From: | H. S. Teoh <hsteoh@...> |
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Date: | Saturday, April 21, 2007, 0:08 |

On Fri, Apr 20, 2007 at 02:43:16PM -0700, John Crowe wrote:> Hello, > > << > I haven't actually done it yet, but I've considered making a conlang for > describing geometry in 4 (spatial) dimensions, as perceived by a > (hypothetical) 4D being. > >> > > Interesting. Unfortunatly, it seems to me that languages (natlangs, > at least) don't even do so well in 3D. In an outdoor theater (no > backs on seats, seats are stuck together on each row) I once > encountered the situation where someone said "scoot up" and the > people nearby had all sorts of interpretations.That is true. I do have this sneaking suspicion that if natlangs had terms that describe 3D very well, it would approach the current utility of natlangs in 4D, since if we analogize our gravity-bound state to 4D beings, they'd basically be dealing with a 3D floor, and would only occasionally need to split hairs to accomodate for the 4th direction.> Geometry? I'm not sure if there is a good way to describe 3D > polyhedra. Are our conworld inhabitants doomed to reciting Schlafli > symbols (http://en.wikipedia.org/wiki/Schl%C3%A4fli_symbol)? (On > second thought, that might not be so bad...)Math symbols are all fine and good, but I was thinking more along the lines of, "If I lived in 4D, what words would I need to adequately describe the shape of my 4D bedroom and the placement of furniture in it?". I doubt our hypothetical 4D beings would be too concerned with reciting Schläfli symbols for polychora (4-polytopes), much as *we* aren't too concerned with reciting Schläfli symbols for 3D polyhedra in our everyday life.> I find other spacial dimensions fascinating. 4D people can walk in > 3D, or "flying" in 3D terms. They might look "up" at the birds and > wish they had even more mobility.More curious facts: - In 4D, you could remain upright, and turn around, *and* maintain your gaze at someone, all at the same time! (Analogous to looking in the same direction in 3D while doing cartwheels... except in 4D, the extra dimension lets you remain upright at the same time as well.) This surely must have cultural significances (turning in this way could be some kind of gesture, or your orientation while speaking with someone could convey your attitude, etc.). - There are 6 planes of rotation, not 4 (as one may be tempted to think), which means you can simultaneously rotate in two different ways at once, at different rates of rotation. (In 3D, attempting to do this only results in a simple rotation around a slanted axis.) - Planetary orbits are inherently unstable, so there wouldn't be the equivalent of planetary systems as we know it. Well, circular orbits are possible, but only if they're *perfectly* circular---very unlikely in the real world. The slightest perturbation means spiralling outwards into the cold death of outer space, or inwards into the sun. - Atoms, as we know them, are inherently unstable in 4D, because the Schroëdinger equation (at least for the equivalent of a hydrogen atom) does not have discrete solutions in 4D: all electrons would simply collapse into the nucleus (there are no possible 4D orbitals). So matter would need to exist under some different system altogether. The upshot of all this is that I can take great liberties in my conlang and conculture to make things just the way I want them. ;-)> Sometimes I feel that fish have more freedom than anything else. > They can truly enjoy travel in three dimensions (compared to a > bird, which has to land on a branch some time or another).[...] Then if we were fish, would we be able to visualize 4D better? :-) After all, *we* see in only 2D, and can visualize 3D quite well. 4D beings would hypothetically see in 3D and infer 4D from it, so if fish have a greater grasp of 3D space, being more aware of it in their everyday activities than we are on our 2D land, maybe they're better at visualizing 4D! --T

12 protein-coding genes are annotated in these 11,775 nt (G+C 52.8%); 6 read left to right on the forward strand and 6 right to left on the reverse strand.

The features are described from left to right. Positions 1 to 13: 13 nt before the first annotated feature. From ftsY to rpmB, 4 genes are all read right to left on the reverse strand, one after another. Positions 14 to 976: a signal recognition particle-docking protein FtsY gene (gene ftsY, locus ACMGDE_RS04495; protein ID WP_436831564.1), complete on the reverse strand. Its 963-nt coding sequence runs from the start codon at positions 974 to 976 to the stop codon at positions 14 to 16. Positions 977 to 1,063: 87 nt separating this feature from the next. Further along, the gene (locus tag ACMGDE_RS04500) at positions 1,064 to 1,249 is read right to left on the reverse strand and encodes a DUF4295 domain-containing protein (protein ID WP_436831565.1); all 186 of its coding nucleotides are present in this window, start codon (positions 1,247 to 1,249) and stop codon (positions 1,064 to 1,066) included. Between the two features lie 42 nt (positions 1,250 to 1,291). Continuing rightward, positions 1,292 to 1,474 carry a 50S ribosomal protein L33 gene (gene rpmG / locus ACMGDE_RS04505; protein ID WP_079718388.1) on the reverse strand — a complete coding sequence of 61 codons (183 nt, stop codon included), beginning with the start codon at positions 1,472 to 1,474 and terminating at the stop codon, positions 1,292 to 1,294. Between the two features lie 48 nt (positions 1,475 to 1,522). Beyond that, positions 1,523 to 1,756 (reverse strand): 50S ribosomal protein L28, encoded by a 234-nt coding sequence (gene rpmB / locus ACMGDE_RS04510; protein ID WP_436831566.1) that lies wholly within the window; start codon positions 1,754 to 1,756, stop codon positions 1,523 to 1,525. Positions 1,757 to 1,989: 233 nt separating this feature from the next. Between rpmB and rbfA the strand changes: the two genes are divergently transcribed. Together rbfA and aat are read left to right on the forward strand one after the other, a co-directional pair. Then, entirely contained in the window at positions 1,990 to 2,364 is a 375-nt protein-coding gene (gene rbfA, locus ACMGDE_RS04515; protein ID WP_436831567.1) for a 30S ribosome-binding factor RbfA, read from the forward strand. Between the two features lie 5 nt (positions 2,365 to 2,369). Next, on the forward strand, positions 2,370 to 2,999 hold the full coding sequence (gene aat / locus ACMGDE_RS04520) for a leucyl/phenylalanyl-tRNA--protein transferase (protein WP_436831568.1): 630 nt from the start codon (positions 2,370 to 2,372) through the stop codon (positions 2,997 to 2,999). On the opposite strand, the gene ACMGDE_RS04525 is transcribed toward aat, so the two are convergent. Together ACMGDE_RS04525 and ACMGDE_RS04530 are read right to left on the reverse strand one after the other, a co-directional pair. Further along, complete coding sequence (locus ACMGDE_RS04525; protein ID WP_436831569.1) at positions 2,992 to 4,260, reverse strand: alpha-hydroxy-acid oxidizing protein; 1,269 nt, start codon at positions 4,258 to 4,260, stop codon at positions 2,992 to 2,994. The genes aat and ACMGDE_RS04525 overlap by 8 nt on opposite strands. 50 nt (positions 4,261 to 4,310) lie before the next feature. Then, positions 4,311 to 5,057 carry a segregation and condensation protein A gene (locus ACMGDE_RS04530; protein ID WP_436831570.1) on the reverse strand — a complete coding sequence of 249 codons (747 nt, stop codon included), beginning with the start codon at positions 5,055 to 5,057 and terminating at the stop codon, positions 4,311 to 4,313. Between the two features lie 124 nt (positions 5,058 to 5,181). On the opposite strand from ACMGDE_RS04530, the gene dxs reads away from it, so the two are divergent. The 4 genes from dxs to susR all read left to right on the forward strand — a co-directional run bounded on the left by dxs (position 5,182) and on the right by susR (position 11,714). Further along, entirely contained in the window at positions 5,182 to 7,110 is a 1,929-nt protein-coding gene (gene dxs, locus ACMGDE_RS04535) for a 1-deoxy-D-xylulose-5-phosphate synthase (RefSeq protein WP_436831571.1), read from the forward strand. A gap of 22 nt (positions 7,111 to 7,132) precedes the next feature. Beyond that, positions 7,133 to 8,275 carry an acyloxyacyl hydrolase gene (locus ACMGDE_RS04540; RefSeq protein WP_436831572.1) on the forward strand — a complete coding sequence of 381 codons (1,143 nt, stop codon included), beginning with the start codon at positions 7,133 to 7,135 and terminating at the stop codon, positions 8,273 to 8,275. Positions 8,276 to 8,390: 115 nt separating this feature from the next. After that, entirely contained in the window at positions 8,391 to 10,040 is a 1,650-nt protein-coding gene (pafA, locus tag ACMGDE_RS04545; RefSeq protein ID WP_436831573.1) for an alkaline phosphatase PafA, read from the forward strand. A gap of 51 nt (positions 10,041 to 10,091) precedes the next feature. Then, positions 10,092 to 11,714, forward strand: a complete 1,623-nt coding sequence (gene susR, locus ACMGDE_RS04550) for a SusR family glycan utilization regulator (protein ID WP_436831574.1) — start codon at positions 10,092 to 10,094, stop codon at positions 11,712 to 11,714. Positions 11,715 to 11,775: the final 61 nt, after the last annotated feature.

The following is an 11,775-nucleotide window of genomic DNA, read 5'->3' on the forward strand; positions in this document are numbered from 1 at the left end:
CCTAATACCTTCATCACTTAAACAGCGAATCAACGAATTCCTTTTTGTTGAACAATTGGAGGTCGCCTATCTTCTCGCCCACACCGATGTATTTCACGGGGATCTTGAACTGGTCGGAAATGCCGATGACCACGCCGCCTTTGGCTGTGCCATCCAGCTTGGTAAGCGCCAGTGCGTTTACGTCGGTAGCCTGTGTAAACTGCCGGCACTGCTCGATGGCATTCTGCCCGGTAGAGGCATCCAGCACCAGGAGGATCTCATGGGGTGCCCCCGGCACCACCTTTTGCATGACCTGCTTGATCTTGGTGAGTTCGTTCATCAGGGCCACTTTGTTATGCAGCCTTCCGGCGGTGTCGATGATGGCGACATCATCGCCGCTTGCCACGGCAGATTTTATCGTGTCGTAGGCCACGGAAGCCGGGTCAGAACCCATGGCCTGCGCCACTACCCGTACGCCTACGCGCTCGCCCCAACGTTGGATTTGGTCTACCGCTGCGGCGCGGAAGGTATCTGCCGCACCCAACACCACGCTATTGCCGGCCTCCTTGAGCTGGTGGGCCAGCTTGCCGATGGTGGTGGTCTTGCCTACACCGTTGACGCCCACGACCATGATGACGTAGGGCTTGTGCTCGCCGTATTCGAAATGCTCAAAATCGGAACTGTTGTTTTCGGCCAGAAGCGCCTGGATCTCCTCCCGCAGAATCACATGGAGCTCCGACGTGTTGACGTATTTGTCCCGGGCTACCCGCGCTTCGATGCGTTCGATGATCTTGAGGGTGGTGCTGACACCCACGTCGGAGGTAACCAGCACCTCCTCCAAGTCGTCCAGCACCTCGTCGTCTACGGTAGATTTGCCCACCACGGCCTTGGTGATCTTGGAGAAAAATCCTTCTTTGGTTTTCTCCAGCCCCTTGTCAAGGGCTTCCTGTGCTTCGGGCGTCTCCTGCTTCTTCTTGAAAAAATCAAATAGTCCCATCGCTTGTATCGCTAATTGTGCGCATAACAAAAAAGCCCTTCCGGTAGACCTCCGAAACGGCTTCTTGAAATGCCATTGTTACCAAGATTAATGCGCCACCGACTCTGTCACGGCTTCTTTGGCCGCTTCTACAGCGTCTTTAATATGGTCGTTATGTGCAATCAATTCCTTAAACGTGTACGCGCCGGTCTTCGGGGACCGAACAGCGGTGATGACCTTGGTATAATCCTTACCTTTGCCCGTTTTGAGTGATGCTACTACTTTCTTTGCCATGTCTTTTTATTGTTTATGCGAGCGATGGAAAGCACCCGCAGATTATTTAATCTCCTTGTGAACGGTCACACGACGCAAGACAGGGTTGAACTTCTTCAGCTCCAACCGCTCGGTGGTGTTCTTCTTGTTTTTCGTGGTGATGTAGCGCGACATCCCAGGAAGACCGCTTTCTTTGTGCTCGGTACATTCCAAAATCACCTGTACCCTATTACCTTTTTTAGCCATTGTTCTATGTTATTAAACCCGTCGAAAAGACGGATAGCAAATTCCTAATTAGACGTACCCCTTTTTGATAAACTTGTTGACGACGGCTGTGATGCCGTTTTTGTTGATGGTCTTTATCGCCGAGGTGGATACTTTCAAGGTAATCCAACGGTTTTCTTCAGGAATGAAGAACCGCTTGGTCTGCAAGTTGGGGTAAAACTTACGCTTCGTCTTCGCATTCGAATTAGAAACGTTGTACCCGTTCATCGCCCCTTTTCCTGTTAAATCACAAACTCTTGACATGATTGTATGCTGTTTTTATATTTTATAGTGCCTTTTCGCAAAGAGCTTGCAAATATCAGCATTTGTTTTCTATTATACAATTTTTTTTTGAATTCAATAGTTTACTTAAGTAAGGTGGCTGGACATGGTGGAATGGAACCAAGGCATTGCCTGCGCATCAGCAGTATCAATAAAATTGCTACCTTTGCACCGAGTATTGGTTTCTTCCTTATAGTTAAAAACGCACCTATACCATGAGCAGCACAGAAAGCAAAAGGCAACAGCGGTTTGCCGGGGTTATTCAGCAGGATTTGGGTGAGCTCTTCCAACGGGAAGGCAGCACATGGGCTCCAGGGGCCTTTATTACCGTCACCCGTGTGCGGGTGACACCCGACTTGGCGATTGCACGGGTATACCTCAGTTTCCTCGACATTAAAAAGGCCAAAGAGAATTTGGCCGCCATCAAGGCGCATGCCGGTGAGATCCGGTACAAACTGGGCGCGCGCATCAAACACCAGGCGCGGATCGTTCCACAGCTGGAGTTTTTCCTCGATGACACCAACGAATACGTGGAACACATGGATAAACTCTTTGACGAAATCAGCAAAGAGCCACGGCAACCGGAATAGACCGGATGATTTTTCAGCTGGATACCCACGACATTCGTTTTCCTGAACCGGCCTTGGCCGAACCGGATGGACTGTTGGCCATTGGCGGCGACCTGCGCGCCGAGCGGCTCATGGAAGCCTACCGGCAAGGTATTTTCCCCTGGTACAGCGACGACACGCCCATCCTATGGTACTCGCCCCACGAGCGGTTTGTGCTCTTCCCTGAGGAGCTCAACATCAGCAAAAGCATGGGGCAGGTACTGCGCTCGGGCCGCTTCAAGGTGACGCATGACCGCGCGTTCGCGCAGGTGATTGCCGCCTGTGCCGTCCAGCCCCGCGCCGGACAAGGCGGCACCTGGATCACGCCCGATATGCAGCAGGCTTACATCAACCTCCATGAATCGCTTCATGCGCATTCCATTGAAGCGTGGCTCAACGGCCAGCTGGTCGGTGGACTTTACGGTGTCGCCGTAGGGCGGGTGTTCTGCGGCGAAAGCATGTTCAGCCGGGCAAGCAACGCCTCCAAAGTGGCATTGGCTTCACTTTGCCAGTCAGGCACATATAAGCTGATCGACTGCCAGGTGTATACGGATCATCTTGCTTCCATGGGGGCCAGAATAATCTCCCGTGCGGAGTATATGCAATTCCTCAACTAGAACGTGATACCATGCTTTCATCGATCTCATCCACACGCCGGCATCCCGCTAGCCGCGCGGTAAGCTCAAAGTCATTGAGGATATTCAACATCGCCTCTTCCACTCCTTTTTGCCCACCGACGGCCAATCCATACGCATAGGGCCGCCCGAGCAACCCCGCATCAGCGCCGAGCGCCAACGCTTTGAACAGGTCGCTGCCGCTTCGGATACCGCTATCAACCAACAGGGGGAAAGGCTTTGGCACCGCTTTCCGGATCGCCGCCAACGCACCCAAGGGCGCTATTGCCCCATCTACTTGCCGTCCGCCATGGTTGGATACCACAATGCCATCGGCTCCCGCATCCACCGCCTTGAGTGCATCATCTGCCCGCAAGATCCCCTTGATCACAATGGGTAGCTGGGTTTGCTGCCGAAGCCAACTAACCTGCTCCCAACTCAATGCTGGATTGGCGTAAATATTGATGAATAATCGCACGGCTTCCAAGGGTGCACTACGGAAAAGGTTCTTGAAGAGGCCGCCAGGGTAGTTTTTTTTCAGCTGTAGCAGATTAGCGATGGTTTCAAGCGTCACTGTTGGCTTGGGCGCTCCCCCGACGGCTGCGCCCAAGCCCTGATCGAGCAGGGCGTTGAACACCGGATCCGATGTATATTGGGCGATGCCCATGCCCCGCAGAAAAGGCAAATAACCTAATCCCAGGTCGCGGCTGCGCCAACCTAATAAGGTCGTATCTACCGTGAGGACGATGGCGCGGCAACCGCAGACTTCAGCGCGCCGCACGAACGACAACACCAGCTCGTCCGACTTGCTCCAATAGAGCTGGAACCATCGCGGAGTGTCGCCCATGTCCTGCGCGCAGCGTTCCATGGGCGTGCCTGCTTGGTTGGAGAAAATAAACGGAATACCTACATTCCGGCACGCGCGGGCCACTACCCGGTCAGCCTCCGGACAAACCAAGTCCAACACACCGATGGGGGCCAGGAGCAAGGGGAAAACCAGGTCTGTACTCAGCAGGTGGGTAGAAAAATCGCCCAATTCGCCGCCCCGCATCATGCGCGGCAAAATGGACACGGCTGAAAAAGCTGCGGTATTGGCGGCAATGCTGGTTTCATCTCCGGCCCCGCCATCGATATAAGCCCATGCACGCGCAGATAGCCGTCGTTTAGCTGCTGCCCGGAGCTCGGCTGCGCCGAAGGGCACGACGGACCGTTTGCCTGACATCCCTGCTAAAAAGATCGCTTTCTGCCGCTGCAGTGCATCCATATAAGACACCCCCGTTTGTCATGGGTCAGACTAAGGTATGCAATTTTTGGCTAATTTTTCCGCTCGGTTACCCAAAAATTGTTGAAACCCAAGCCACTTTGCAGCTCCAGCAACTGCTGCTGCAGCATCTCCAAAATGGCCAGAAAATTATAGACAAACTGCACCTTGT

John Crowe <johnxcrowe@...> |